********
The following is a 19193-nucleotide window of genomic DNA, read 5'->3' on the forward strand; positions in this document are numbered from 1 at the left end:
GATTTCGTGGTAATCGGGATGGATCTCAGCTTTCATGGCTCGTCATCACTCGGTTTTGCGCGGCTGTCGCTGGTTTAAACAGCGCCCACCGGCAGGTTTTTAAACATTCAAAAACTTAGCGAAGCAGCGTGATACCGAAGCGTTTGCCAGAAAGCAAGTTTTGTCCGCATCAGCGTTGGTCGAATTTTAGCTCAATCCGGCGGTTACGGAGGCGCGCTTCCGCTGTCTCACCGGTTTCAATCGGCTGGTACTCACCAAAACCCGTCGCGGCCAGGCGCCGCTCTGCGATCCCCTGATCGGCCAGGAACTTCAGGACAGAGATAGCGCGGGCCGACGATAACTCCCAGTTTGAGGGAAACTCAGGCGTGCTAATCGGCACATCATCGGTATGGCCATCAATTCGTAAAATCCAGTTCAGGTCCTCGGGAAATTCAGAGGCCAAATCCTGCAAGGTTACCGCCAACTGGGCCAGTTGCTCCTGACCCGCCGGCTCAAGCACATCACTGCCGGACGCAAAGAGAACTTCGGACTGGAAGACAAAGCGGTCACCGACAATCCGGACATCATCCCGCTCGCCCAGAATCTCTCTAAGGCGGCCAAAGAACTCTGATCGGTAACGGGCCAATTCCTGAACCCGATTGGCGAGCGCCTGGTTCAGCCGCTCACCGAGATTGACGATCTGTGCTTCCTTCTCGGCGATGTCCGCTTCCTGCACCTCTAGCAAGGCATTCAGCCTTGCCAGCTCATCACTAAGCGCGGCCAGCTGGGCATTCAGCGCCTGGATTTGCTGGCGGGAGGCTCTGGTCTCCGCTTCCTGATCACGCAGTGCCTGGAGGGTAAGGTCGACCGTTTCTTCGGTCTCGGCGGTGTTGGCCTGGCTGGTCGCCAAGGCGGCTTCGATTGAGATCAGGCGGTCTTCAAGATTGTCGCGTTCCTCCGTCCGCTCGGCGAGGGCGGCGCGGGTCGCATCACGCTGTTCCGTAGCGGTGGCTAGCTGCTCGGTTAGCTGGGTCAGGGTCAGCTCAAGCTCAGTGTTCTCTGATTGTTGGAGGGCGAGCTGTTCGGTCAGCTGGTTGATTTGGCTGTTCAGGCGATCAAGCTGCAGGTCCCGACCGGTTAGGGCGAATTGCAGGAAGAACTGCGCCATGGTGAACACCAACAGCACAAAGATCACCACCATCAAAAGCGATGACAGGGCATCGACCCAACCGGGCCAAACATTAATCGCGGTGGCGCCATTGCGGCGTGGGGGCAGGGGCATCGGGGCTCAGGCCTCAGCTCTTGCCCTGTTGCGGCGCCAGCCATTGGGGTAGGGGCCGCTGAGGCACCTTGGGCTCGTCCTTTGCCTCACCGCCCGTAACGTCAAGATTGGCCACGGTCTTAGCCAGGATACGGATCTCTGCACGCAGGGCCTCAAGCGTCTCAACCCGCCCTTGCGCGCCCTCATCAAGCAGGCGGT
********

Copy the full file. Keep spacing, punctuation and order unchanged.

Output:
The following is a 19193-nucleotide window of genomic DNA, read 5'->3' on the forward strand; positions in this document are numbered from 1 at the left end:
GATTTCGTGGTAATCGGGATGGATCTCAGCTTTCATGGCTCGTCATCACTCGGTTTTGCGCGGCTGTCGCTGGTTTAAACAGCGCCCACCGGCAGGTTTTTAAACATTCAAAAACTTAGCGAAGCAGCGTGATACCGAAGCGTTTGCCAGAAAGCAAGTTTTGTCCGCATCAGCGTTGGTCGAATTTTAGCTCAATCCGGCGGTTACGGAGGCGCGCTTCCGCTGTCTCACCGGTTTCAATCGGCTGGTACTCACCAAAACCCGTCGCGGCCAGGCGCCGCTCTGCGATCCCCTGATCGGCCAGGAACTTCAGGACAGAGATAGCGCGGGCCGACGATAACTCCCAGTTTGAGGGAAACTCAGGCGTGCTAATCGGCACATCATCGGTATGGCCATCAATTCGTAAAATCCAGTTCAGGTCCTCGGGAAATTCAGAGGCCAAATCCTGCAAGGTTACCGCCAACTGGGCCAGTTGCTCCTGACCCGCCGGCTCAAGCACATCACTGCCGGACGCAAAGAGAACTTCGGACTGGAAGACAAAGCGGTCACCGACAATCCGGACATCATCCCGCTCGCCCAGAATCTCTCTAAGGCGGCCAAAGAACTCTGATCGGTAACGGGCCAATTCCTGAACCCGATTGGCGAGCGCCTGGTTCAGCCGCTCACCGAGATTGACGATCTGTGCTTCCTTCTCGGCGATGTCCGCTTCCTGCACCTCTAGCAAGGCATTCAGCCTTGCCAGCTCATCACTAAGCGCGGCCAGCTGGGCATTCAGCGCCTGGATTTGCTGGCGGGAGGCTCTGGTCTCCGCTTCCTGATCACGCAGTGCCTGGAGGGTAAGGTCGACCGTTTCTTCGGTCTCGGCGGTGTTGGCCTGGCTGGTCGCCAAGGCGGCTTCGATTGAGATCAGGCGGTCTTCAAGATTGTCGCGTTCCTCCGTCCGCTCGGCGAGGGCGGCGCGGGTCGCATCACGCTGTTCCGTAGCGGTGGCTAGCTGCTCGGTTAGCTGGGTCAGGGTCAGCTCAAGCTCAGTGTTCTCTGATTGTTGGAGGGCGAGCTGTTCGGTCAGCTGGTTGATTTGGCTGTTCAGGCGATCAAGCTGCAGGTCCCGACCGGTTAGGGCGAATTGCAGGAAGAACTGCGCCATGGTGAACACCAACAGCACAAAGATCACCACCATCAAAAGCGATGACAGGGCATCGACCCAACCGGGCCAAACATTAATCGCGGTGGCGCCATTGCGGCGTGGGGGCAGGGGCATCGGGGCTCAGGCCTCAGCTCTTGCCCTGTTGCGGCGCCAGCCATTGGGGTAGGGGCCGCTGAGGCACCTTGGGCTCGTCCTTTGCCTCACCGCCCGTAACGTCAAGATTGGCCACGGTCTTAGCCAGGATACGGATCTCTGCACGCAGGGCCTCAAGCGTCTCAACCCGCCCTTGCGCGCCCTCATCAAGCAGGCGGT